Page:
During the last few decades, much research was done about computers’ ability to recognize details in photos. Recognition means the ability to differentiate between pictures of a dog and a cat, for example, or recognize all objects in a picture. These last years we have seen that computers’ ability to recognize objects could be higher than 90%. In photo calcification (recognizing a dog or a cat), these advanced algorithms surpass humans’ performance. These advancements in photo recognition with computers had significant implications in many fields, such as video surveillance, autonomic driving, and healthcare. The moving force behind the last advancement in photo recognition is artificial intelligence (AI), using artificial deep neuron networks.

So, what are artificial neuron networks, and what is a deep network?

Artificial neuron networks are computing systems that act similarly to the biological neural network in animals’ brains. These systems can “learn” how to complete different tasks by examining samples, and in the process of sample viewing, there is an update of the strength between the calculating “neurons”. After the system had been trained – shown photos that are fully object tagged, one can present pictures to the systems that it had never “seen” before, and the system could guess the content of the photo. A deep artificial neuron network is a network with many neurons assorted in many layers.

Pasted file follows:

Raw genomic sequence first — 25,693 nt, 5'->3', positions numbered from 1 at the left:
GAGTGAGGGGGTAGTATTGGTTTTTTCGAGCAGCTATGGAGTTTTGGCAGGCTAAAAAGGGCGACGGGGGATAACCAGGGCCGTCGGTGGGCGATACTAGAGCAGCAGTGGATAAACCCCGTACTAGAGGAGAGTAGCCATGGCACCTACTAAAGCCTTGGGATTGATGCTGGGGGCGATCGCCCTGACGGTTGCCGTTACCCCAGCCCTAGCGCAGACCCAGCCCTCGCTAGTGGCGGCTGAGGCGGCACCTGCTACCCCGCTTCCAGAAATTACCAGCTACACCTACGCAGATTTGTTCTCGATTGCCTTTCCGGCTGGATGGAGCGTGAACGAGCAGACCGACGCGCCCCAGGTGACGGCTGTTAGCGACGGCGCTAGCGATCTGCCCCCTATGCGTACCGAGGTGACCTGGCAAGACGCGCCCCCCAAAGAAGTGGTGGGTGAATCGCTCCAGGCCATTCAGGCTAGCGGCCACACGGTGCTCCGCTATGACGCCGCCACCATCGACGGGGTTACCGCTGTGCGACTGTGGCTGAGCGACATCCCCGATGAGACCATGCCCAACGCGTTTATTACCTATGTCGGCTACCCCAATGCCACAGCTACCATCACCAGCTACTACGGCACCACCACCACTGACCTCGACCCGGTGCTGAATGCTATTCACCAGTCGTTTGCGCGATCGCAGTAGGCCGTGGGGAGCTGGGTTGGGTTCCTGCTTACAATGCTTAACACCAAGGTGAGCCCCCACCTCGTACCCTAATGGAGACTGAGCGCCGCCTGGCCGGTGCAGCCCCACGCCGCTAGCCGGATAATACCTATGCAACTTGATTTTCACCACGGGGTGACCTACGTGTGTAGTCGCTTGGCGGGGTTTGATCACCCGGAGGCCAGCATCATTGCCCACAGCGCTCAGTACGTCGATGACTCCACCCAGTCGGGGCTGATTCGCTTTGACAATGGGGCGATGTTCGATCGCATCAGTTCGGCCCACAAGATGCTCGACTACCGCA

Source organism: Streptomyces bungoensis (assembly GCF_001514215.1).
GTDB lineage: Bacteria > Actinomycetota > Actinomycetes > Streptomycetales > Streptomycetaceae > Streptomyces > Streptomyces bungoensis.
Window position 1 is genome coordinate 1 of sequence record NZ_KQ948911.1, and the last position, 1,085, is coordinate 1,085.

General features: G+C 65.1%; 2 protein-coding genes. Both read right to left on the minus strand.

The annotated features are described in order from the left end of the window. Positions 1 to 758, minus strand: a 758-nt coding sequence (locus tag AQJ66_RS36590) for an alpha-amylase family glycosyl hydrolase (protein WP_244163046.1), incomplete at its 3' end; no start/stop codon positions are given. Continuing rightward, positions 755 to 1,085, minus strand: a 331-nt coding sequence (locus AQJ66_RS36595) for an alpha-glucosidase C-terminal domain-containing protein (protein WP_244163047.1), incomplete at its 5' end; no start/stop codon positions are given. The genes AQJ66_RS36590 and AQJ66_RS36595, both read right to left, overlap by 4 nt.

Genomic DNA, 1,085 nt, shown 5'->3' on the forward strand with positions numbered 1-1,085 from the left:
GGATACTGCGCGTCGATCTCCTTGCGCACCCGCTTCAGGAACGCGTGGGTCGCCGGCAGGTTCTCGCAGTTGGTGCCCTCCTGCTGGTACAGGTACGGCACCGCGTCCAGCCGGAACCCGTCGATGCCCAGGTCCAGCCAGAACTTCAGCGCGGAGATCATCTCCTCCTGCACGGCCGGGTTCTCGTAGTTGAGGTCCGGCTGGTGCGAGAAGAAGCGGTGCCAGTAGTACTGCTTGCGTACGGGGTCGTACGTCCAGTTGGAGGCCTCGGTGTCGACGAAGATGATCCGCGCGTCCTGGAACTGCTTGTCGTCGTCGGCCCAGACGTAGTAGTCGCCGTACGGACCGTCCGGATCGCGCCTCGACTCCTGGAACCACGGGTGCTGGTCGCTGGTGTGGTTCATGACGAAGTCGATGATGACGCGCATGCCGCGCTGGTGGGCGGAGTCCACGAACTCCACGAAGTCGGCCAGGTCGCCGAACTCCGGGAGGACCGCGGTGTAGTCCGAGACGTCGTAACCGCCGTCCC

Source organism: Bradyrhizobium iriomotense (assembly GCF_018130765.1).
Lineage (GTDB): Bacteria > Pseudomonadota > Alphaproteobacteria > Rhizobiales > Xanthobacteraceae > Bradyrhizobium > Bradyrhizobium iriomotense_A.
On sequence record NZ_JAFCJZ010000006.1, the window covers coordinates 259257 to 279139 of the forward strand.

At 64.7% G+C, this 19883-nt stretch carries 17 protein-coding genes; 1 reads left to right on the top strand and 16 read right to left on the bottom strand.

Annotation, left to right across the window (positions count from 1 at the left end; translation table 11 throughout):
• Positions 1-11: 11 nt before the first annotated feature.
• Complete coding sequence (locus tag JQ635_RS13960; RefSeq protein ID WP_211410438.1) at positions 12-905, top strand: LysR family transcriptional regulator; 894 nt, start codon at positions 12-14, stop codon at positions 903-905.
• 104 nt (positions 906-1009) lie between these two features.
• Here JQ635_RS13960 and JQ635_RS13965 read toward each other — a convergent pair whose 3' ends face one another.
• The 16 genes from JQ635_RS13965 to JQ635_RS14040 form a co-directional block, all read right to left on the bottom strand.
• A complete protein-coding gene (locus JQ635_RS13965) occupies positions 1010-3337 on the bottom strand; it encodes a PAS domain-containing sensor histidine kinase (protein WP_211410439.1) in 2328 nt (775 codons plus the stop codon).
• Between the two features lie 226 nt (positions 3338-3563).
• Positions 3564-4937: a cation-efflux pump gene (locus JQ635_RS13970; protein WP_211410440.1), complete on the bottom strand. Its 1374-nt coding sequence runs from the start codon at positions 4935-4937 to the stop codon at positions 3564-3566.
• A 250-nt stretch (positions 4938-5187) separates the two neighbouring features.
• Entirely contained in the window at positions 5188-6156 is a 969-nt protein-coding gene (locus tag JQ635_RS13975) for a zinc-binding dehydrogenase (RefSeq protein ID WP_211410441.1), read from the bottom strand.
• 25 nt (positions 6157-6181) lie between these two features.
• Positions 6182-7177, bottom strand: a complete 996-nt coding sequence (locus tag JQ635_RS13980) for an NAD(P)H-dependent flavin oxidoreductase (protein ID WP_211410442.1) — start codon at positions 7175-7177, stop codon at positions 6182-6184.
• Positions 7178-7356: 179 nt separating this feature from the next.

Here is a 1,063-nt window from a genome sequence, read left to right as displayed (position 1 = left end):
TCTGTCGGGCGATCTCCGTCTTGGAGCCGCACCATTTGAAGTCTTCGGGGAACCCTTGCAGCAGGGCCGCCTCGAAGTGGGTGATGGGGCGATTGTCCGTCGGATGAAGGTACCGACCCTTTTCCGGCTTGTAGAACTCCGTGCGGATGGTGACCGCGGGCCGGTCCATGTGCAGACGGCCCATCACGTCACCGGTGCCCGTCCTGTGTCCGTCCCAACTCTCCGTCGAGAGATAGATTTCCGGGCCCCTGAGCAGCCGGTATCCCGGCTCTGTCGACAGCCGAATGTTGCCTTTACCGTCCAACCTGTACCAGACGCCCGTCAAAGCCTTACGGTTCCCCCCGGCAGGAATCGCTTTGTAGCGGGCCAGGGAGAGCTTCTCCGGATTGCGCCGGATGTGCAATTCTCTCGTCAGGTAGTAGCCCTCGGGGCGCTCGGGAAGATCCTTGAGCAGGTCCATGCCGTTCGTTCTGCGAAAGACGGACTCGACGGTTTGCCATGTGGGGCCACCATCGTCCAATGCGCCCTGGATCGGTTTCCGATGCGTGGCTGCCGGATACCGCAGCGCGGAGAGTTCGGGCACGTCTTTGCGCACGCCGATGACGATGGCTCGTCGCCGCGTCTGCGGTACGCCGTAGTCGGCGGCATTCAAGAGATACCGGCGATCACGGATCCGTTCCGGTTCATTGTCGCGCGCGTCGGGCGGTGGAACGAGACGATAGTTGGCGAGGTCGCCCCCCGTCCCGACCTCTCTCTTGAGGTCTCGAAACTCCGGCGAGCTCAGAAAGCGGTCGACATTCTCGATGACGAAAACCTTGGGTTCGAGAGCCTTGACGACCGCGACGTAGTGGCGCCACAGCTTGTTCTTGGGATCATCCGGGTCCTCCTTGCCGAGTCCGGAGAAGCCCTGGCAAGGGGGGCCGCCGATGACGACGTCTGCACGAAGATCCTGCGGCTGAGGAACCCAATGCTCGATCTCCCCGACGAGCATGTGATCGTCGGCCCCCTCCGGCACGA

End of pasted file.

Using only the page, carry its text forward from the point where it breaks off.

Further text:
A digital photo consists of 3 tables of numbers, the size of the tables is determined by the photo’s resolution. One table represents the color red, the second represents the color green, and the third represents the color blue (R.G.B – Red, Green, Blue). Each number describes the intensity of that specific color. The combination of the 3 tables creates a fully colored photo. These tables could be an input of a calculative neuron network. The input in the first layer is the list of numbers in the tables. The network transfers the values and mathematically manipulates them through all the network’s layers. An output comes out at the end of the process; a list of numbers between 0-1 that describes the statistical chance of the existence of an object in the picture.

Analyzing mammography photos is a very challenging task since often the cancer is hidden or camouflaged between dense tissues. This problem increased the efforts of developing an AI that will make a better diagnosis. An article in Nature newspaper reported the development of an AI system that surpasses even the abilities of expert radiologists to precisely interpret mammography photos. The researchers used about 30 thousand tagged pictures to train the system. The system was compared to the decision of 6 expert radiologists’ interpretation of 500 cancer cases chosen randomly.

The result of the training was that the system tagged the presence or absence of cancer in the photos better than the expert doctors. The researchers even checked the system’s participation in the double reading, in which each radiologist examines the mammography, and a second radiologist criticizes his findings. The researchers claim that the system could reduce the workload of the second radiologist by 88%.

A system that could find and identify pathological conditions with AI, where humans cannot see some of the details, will become a significant medical diagnostic tool. But the implications of a mistake done by a computer are very different in how we see it from how we see a mistake done by humans. An autonomic vehicle mistakenly killing a person will most likely catch headlines, as opposed to thousands of causalities on the road every year from human mistakes. The benefits computers can give us needs to be further examined before we put our health in their hands, but it seems like we are getting closer to it each day.